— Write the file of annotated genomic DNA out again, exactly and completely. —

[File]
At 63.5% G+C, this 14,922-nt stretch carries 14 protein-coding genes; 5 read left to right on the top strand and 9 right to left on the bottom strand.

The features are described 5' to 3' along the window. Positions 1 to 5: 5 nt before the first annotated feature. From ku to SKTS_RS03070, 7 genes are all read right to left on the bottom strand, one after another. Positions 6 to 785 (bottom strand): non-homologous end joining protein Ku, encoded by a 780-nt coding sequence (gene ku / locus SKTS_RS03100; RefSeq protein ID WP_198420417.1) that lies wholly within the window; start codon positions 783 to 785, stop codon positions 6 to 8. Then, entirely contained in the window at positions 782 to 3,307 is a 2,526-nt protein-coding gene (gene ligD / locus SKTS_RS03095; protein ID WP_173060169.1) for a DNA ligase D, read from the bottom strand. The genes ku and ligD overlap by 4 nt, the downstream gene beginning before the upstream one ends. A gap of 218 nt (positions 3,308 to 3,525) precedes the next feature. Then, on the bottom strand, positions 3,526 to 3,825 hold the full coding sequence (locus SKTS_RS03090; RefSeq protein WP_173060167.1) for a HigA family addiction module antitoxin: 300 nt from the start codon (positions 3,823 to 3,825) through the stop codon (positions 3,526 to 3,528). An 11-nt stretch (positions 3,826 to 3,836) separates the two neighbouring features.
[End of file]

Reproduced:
At 63.5% G+C, this 14,922-nt stretch carries 14 protein-coding genes; 5 read left to right on the top strand and 9 right to left on the bottom strand.

The features are described 5' to 3' along the window. Positions 1 to 5: 5 nt before the first annotated feature. From ku to SKTS_RS03070, 7 genes are all read right to left on the bottom strand, one after another. Positions 6 to 785 (bottom strand): non-homologous end joining protein Ku, encoded by a 780-nt coding sequence (gene ku / locus SKTS_RS03100; RefSeq protein ID WP_198420417.1) that lies wholly within the window; start codon positions 783 to 785, stop codon positions 6 to 8. Then, entirely contained in the window at positions 782 to 3,307 is a 2,526-nt protein-coding gene (gene ligD / locus SKTS_RS03095; protein ID WP_173060169.1) for a DNA ligase D, read from the bottom strand. The genes ku and ligD overlap by 4 nt, the downstream gene beginning before the upstream one ends. A gap of 218 nt (positions 3,308 to 3,525) precedes the next feature. Then, on the bottom strand, positions 3,526 to 3,825 hold the full coding sequence (locus SKTS_RS03090; RefSeq protein WP_173060167.1) for a HigA family addiction module antitoxin: 300 nt from the start codon (positions 3,823 to 3,825) through the stop codon (positions 3,526 to 3,528). An 11-nt stretch (positions 3,826 to 3,836) separates the two neighbouring features.